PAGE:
Congratulations Neil !
Neil Robertson defeated Cao Yupeng in the deciding frame, having trailed 8-4. It was a very dramatic match, and a heartbreak for Cao, who was competing in his first final. Cao had dropped off the tour last season and immediately re-qualified via the Q-School. He should be proud oh sis achievements this season, but he’s unlikely to feel this way today, having been millimeters away from the title, literally, when he rattled the final black in frame 16. Hopefully he has good people around him to support him whilst he’s getting over the disappointment. As for Neil, after a couple of very difficult years, he’s back in the winning circle. He won’t play at the Masters, but he’s not too bothered. Much more importantly, his partner is recovering from her mental health issues, and Neil is enjoying snooker again. He was very emotional yesterday night. And he will be at Alexandra Palace, as an ES pundit, if I understood things correctly.
Robertson Wins Epic Glasgow Final
18th December 2017
Neil Robertson produced an incredible fightback to overturn an 8-4 deficit and defeat Cao Yupeng 9-8 in the final of the Dafabet Scottish Open in Glasgow.
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It’s a first ranking title since the 2016 Riga Masters for the Thunder from Down Under and it sees him move up to 15th in the world after dropping down to 20th in the rankings at last week’s UK Championship, meaning he now misses out on next month’s Dafabet Masters.
Defeat for Cao in his maiden ranking final came in the most excruciating manner. However, the world number 67 can take solace from his best ever career run and the fact that he made his first professional 147 in his opening round tie with Andrew Higginson.
The afternoon session belonged to Cao, who played the more composed snooker as he opened up a 5-3 advantage.
It would prove to be an evening of unfathomable drama at the Emirates Arena. However, Cao began the session in equally calm measure, making breaks of 72, 81 and 66 to take an 8-4 lead at the mid-session and he required just one for the title.
When they returned Robertson applied the pressure with a gutsy contribution of 85 to move three behind at 8-5.
With the title within his grasp, the gravity of the situation began to take its toll on Cao, who regained his tourcard at Q School in 2016. He started to miss opportunities which he was hoovering up earlier in the match.
Both players had chances as the tension grew, but it was Robertson who claimed the following two frames to draw within one at 8-7, before an incredible 16th frame.
Cao looked set to dramatically clinch the title by clearing the colours, before missing a straightforward pink. He had another chance on the final black, but jawed it and the ball remained over the pocket to allow Robertson to set up a decider.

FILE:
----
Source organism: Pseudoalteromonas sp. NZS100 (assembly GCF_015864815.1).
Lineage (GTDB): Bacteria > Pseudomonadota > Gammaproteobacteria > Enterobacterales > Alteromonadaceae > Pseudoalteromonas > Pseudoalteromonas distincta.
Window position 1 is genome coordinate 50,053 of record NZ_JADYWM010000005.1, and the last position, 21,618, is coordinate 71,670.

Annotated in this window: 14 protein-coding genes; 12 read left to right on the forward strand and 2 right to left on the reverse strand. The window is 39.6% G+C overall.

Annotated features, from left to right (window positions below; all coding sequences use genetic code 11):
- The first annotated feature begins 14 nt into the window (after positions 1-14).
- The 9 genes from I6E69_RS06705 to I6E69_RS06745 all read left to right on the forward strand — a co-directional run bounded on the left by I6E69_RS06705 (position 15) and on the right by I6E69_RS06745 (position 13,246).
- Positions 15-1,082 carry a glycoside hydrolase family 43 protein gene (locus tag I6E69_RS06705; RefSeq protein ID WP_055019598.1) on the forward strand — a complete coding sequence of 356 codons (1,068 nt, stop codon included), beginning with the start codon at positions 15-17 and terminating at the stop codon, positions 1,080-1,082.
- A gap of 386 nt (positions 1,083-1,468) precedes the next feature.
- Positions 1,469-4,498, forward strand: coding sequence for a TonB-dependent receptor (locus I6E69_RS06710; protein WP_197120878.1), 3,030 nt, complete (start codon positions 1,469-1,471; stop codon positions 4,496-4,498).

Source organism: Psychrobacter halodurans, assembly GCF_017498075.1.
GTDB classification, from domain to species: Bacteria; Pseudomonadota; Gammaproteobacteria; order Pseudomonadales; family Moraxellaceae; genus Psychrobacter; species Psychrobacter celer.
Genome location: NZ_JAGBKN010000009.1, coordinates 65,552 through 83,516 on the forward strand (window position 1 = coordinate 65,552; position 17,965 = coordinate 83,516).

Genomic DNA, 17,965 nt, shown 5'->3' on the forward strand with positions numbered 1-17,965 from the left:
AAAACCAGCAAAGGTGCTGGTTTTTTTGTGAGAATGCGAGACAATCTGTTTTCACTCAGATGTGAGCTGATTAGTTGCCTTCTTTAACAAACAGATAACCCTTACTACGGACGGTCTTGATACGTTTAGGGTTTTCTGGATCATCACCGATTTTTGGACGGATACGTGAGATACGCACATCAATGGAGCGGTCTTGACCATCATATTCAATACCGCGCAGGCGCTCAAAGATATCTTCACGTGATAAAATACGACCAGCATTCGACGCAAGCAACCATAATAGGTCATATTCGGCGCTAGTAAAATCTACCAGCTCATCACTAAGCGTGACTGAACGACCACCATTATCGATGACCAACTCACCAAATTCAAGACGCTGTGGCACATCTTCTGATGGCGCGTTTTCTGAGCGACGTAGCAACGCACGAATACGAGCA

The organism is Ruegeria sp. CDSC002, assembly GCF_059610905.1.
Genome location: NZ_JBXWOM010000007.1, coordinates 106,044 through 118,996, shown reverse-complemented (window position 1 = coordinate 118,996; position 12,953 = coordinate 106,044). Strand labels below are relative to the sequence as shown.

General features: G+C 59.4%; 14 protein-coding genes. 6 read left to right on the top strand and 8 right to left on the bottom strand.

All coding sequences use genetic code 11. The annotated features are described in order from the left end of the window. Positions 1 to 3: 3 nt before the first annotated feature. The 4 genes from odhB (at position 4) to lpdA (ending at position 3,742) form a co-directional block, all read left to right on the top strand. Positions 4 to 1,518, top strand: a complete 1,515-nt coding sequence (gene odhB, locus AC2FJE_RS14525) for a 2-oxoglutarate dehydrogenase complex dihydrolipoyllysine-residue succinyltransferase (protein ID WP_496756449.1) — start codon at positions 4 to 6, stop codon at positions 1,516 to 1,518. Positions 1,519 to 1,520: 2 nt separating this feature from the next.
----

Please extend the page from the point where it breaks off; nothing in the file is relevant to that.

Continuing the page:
The 35-year-old Triple Crown winner showed his metal by firing in a break of 59 under extreme pressure. He eventually crossed line to take home the title.
Robertson has now won four of his 13 ranking titles in Scotland, having previously secured victories at the 2006 and 2009 Grand Prix and the 2010 World Open. It was a remarkable showing of break building this week, as he fired in 11 centuries to equal the tally Marco Fu accumulated winning the title last year.
The 2010 World Champion said: “I started to notice some nerves and jitters in his cue action and I was super aggressive the next few frames. It was all out attack to put him under pressure.
“He just completely outplayed me for a lot of the match. Up to 8-4 it was one of the best performances ever against me He played as the underdog and was free flowing with no pressure. I was expecting some of the mistakes he made at the end to come at the start of the match.
“It was an unbelievable way to cap off the year. My form was definitely coming and I showed that in the UK last week. I just needed to maintain it. I cant remember being involved in too many finals like that, where I had to come from so far behind. I was millimetres from losing with Cao rattling the black.
“I would much rather win this and pick up a huge victory, than scrape into the Masters and not have a shot at winning it. I can rest up now. I have practised so much over the last couple of months. I must have been playing 200 long pots a day. My main threat is with my long potting. When my hand is on the table I will go for it.”
Afterwards a despondent Cao admitted that the nerves got to him in the latter stages of the match.
Cao said: “I am just a little bit sad, because I put too much pressure on myself when I got close to winning. My heart needs to be a bit stronger and that is what I need to learn from Neil and the top 16 players. They don’t lose control in the big moments of the game.
“i don’t want to think about it too much. Today was not a good day. I just needed one more frame. I was 8-4 up. Hopefully it won’t be too bad for my confidence.”
Videos of interest:
Neil’s postmatch with Worldsnooker:
The ES punditry
Great to hear what Neil had to say about “celebrations” and him showing sincere embarrassment at his reaction at the end of the first frame he won. I’m glad that he went to speak to Cao afterwards. There is indeed no need at all to rub salt in your opponent’s wounds.